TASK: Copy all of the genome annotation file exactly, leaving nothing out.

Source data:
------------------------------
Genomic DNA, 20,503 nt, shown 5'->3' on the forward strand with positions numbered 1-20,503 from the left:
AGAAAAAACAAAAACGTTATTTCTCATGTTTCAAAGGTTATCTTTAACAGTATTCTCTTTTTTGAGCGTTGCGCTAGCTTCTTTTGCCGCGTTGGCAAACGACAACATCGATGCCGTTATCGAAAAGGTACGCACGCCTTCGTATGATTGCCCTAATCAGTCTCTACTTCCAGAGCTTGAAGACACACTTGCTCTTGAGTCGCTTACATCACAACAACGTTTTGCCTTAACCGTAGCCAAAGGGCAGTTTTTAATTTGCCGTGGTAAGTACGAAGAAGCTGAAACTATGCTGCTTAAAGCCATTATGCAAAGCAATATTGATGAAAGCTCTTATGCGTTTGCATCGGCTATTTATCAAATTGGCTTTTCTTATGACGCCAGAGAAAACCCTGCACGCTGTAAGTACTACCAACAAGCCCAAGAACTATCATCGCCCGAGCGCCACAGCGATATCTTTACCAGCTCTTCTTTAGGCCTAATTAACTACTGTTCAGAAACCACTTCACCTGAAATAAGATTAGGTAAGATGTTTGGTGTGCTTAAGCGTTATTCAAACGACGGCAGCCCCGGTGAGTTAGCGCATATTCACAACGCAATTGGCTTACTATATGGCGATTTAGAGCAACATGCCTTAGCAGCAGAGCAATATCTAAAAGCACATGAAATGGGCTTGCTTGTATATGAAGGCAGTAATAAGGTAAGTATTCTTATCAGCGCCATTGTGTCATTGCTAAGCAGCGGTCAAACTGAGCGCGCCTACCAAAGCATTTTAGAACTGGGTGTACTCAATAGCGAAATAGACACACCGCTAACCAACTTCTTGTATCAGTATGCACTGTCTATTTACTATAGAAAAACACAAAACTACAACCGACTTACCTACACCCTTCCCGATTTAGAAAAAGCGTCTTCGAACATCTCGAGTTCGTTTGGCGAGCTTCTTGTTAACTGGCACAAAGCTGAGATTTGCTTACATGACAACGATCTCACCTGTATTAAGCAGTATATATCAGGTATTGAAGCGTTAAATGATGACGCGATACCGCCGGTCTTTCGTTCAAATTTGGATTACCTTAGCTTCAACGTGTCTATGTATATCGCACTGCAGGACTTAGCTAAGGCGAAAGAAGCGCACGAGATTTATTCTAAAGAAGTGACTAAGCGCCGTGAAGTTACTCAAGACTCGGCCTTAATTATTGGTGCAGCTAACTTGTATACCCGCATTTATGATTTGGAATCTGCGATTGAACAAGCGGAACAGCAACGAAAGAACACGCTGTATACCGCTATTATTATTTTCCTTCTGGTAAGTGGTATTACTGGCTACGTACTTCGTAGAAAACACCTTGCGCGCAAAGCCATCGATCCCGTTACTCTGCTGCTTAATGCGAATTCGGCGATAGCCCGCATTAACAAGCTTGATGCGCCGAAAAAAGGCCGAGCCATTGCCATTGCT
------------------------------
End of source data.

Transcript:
Genomic DNA, 20,503 nt, shown 5'->3' on the forward strand with positions numbered 1-20,503 from the left:
AGAAAAAACAAAAACGTTATTTCTCATGTTTCAAAGGTTATCTTTAACAGTATTCTCTTTTTTGAGCGTTGCGCTAGCTTCTTTTGCCGCGTTGGCAAACGACAACATCGATGCCGTTATCGAAAAGGTACGCACGCCTTCGTATGATTGCCCTAATCAGTCTCTACTTCCAGAGCTTGAAGACACACTTGCTCTTGAGTCGCTTACATCACAACAACGTTTTGCCTTAACCGTAGCCAAAGGGCAGTTTTTAATTTGCCGTGGTAAGTACGAAGAAGCTGAAACTATGCTGCTTAAAGCCATTATGCAAAGCAATATTGATGAAAGCTCTTATGCGTTTGCATCGGCTATTTATCAAATTGGCTTTTCTTATGACGCCAGAGAAAACCCTGCACGCTGTAAGTACTACCAACAAGCCCAAGAACTATCATCGCCCGAGCGCCACAGCGATATCTTTACCAGCTCTTCTTTAGGCCTAATTAACTACTGTTCAGAAACCACTTCACCTGAAATAAGATTAGGTAAGATGTTTGGTGTGCTTAAGCGTTATTCAAACGACGGCAGCCCCGGTGAGTTAGCGCATATTCACAACGCAATTGGCTTACTATATGGCGATTTAGAGCAACATGCCTTAGCAGCAGAGCAATATCTAAAAGCACATGAAATGGGCTTGCTTGTATATGAAGGCAGTAATAAGGTAAGTATTCTTATCAGCGCCATTGTGTCATTGCTAAGCAGCGGTCAAACTGAGCGCGCCTACCAAAGCATTTTAGAACTGGGTGTACTCAATAGCGAAATAGACACACCGCTAACCAACTTCTTGTATCAGTATGCACTGTCTATTTACTATAGAAAAACACAAAACTACAACCGACTTACCTACACCCTTCCCGATTTAGAAAAAGCGTCTTCGAACATCTCGAGTTCGTTTGGCGAGCTTCTTGTTAACTGGCACAAAGCTGAGATTTGCTTACATGACAACGATCTCACCTGTATTAAGCAGTATATATCAGGTATTGAAGCGTTAAATGATGACGCGATACCGCCGGTCTTTCGTTCAAATTTGGATTACCTTAGCTTCAACGTGTCTATGTATATCGCACTGCAGGACTTAGCTAAGGCGAAAGAAGCGCACGAGATTTATTCTAAAGAAGTGACTAAGCGCCGTGAAGTTACTCAAGACTCGGCCTTAATTATTGGTGCAGCTAACTTGTATACCCGCATTTATGATTTGGAATCTGCGATTGAACAAGCGGAACAGCAACGAAAGAACACGCTGTATACCGCTATTATTATTTTCCTTCTGGTAAGTGGTATTACTGGCTACGTACTTCGTAGAAAACACCTTGCGCGCAAAGCCATCGATCCCGTTACTCTGCTGCTTAATGCGAATTCGGCGATAGCCCGCATTAACAAGCTTGATGCGCCGAAAAAAGGCCGAGCCATTGCCATTGCT